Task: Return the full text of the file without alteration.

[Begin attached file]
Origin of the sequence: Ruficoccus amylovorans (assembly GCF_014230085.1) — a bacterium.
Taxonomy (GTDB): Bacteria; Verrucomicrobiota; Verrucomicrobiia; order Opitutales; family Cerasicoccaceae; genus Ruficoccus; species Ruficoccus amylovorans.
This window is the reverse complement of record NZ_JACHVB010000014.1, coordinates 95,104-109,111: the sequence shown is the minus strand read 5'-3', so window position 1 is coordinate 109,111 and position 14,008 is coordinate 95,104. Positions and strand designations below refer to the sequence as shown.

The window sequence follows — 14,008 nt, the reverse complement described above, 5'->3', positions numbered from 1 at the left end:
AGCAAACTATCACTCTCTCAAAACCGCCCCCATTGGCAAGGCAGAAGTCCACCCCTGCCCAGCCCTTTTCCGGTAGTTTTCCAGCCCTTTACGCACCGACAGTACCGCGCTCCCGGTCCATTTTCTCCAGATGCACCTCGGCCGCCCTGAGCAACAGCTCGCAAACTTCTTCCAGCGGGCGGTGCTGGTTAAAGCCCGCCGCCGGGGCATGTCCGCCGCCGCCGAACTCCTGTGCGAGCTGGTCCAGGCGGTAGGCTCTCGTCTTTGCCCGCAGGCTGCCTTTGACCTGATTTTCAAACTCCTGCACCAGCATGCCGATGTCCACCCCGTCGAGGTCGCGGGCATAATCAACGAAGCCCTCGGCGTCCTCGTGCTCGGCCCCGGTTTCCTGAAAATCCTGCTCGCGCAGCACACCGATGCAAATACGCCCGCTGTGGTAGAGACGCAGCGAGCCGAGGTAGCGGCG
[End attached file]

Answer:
Origin of the sequence: Ruficoccus amylovorans (assembly GCF_014230085.1) — a bacterium.
Taxonomy (GTDB): Bacteria; Verrucomicrobiota; Verrucomicrobiia; order Opitutales; family Cerasicoccaceae; genus Ruficoccus; species Ruficoccus amylovorans.
This window is the reverse complement of record NZ_JACHVB010000014.1, coordinates 95,104-109,111: the sequence shown is the minus strand read 5'-3', so window position 1 is coordinate 109,111 and position 14,008 is coordinate 95,104. Positions and strand designations below refer to the sequence as shown.

The window sequence follows — 14,008 nt, the reverse complement described above, 5'->3', positions numbered from 1 at the left end:
AGCAAACTATCACTCTCTCAAAACCGCCCCCATTGGCAAGGCAGAAGTCCACCCCTGCCCAGCCCTTTTCCGGTAGTTTTCCAGCCCTTTACGCACCGACAGTACCGCGCTCCCGGTCCATTTTCTCCAGATGCACCTCGGCCGCCCTGAGCAACAGCTCGCAAACTTCTTCCAGCGGGCGGTGCTGGTTAAAGCCCGCCGCCGGGGCATGTCCGCCGCCGCCGAACTCCTGTGCGAGCTGGTCCAGGCGGTAGGCTCTCGTCTTTGCCCGCAGGCTGCCTTTGACCTGATTTTCAAACTCCTGCACCAGCATGCCGATGTCCACCCCGTCGAGGTCGCGGGCATAATCAACGAAGCCCTCGGCGTCCTCGTGCTCGGCCCCGGTTTCCTGAAAATCCTGCTCGCGCAGCACACCGATGCAAATACGCCCGCTGTGGTAGAGACGCAGCGAGCCGAGGTAGCGGCG